Thursday 12 May 2022

Rankings, Goodhart's law and the REF

There was an old lady who swallowed a fly

I don't know why she swallowed a fly - perhaps she'll die!

I really dislike rankings. I feel they are a way to make subjective data seem objective and hide a lot of information that we care about. There is a whole chapter dedicated to why they are bad in my book.

One such ranking, the Research Excellence Framework AKA REF2021, has just been released (it was meant to come out last year but got delayed because of the pandemic, hence 2021). It basically assesses the “quality” of university research. To do this, academic panels assess research papers submitted and are awarded a score of 4* (quality that is “world-leading”) to 1* (quality that is “recognised nationally”). Quite what this means is anyone’s guess (especially as the papers being assessed have already been published in academic journals who already have a sort of quality ranking). But once you have done all that you can calculate a mean score for each subject across universities.

Quite often the results cluster around 4* and 3*, so the mean average you get usually sit around the decimal places, 3.12, 3.5 and so on. And as some departments are so small, a marginal decision (say someone judging a paper as a 4 rather than a 3) can affect your average by a few decimal points. This might not seem like much, but when it comes to rankings where everyone average is basically the same, you can easily jump up 10 places. I think due to shear amount of work involved in this, people are probably quite reluctant to admit that a lot of the variation in these rankings are random.

But I think the biggest issue with the REF is that it is a perfect example of Goodhart’s Law (another chapter in my book). It states, that when a measure becomes a target, it ceases to be a good measure. And universities certainly try and target the REF - it is government policy and in the job description of all VCs across the land. 

What this means, is that there is a large incentive to “game” the system, to try and get as highest REF score as possible. How can you game the system? Well you could potentially not include some individuals who you don’t think will score so high, or perhaps hire a few big hitters on a temporary basis. All of these things were noted when the last REF was done in 2014, so how did we respond? Well, we created more rules.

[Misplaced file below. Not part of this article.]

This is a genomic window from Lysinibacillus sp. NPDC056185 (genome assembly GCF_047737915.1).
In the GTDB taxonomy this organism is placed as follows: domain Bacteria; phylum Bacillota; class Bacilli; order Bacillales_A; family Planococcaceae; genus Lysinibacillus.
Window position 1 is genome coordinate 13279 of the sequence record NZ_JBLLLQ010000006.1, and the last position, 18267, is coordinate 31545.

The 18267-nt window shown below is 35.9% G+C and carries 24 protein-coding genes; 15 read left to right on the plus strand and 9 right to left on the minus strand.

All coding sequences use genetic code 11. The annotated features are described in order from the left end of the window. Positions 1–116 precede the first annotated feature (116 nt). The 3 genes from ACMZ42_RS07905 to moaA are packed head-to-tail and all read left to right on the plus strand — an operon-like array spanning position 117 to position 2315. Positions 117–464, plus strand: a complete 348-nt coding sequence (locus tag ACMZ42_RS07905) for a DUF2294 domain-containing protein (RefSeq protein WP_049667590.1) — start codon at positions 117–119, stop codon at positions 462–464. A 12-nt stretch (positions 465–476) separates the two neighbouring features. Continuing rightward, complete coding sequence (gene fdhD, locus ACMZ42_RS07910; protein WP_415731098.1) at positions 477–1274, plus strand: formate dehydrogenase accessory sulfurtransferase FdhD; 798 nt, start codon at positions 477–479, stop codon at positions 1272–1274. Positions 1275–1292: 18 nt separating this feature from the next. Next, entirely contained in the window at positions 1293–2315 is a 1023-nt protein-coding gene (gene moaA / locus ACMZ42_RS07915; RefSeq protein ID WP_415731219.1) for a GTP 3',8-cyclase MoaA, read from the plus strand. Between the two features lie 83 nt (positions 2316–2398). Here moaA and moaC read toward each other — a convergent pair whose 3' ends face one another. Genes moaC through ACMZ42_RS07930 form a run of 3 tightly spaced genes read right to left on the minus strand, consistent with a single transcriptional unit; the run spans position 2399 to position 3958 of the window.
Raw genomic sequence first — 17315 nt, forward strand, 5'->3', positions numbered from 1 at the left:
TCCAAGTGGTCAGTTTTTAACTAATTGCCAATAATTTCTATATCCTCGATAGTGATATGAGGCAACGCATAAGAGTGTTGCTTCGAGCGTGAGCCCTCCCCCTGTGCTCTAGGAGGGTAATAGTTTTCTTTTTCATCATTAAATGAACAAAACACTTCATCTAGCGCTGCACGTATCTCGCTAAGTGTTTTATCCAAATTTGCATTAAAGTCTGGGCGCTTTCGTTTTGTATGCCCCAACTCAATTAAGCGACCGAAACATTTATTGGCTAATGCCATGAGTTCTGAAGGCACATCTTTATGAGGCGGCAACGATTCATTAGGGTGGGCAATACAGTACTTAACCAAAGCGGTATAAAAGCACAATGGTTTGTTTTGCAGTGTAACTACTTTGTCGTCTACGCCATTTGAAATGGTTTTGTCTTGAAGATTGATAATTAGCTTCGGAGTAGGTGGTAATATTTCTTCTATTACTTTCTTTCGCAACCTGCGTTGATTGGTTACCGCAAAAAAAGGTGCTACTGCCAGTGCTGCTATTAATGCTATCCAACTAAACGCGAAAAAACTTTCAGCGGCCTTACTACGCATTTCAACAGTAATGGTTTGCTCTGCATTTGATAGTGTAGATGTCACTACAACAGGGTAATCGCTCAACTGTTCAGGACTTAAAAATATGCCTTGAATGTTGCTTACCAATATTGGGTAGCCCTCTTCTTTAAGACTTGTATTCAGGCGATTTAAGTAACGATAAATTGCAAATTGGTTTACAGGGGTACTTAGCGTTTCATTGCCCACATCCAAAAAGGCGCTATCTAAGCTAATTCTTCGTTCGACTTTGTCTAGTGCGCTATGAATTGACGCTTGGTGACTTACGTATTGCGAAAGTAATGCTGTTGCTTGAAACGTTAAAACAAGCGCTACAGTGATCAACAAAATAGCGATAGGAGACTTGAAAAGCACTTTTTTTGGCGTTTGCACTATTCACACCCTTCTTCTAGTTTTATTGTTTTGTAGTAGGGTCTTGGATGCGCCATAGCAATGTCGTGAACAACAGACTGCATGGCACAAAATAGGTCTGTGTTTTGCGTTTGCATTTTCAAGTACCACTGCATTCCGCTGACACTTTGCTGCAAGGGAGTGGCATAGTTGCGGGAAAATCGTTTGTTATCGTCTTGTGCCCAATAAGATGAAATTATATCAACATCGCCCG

Football is a simple game, two teams run around for a bit and try and put the ball in the oppositions net. But when the game was first invented, the problem of goal hanging made for poor games. So the offside rule came into being. In 1863, a player was considered offside if there were 3 of the opposing players in front of him. In 1925 this evolved to two players and in the 1990s this changed again, to being level with the 2nd to last player. There have been multiple changes since and the reason is that each time a new rule is made, players try and find a way to game it. Whether it is the offside trap or interfering with the goal keepers view, no matter what rule you create people will have an incentive to try and game it.

To that end we now have VAR to enforce the offside rule. But to many people, VAR really takes the joy out of a last minute winner. Which is kind of ironic as the whole point of introducing the offside rule back in 1863, was to make the game more enjoyable to watch!   

This is perhaps the biggest problem with the REF. No matter what rules we impose, if we incentives trying to do well in it, people will try and game it. It is like the old lady who swallowed a fly. Rather than taking the L she decided that in order to fix this problem she would swallow a spider, which created a further problem because now she has to find something that will deal with the spider - so she swallows a bird. You end up getting so lost in trying to fix problems that you lose sight of the original problem you were trying to fix. So what is the REF for anyway?

Society doesn’t particularly care about relative rankings of universities or the REF per se. What it does care about, if at all, is getting universities to produce research like creating new vaccines, understanding the universe and whatever I am currently working on.  If university increased its research "quality" by 1000% it would have a much better outcome for society (although you wouldn't be able to tell from looking at rankings, another reason why they suck).

What the REF has certainly done, is increase the amount of research output by incentivising it. But does that result in scientific progress? I am very sceptical that focusing on research outputs is a good way of going about it. Spending a lot of time and recourses to create something that isn't a particularly good measure of research quality doesn't seem like a good deal to me.

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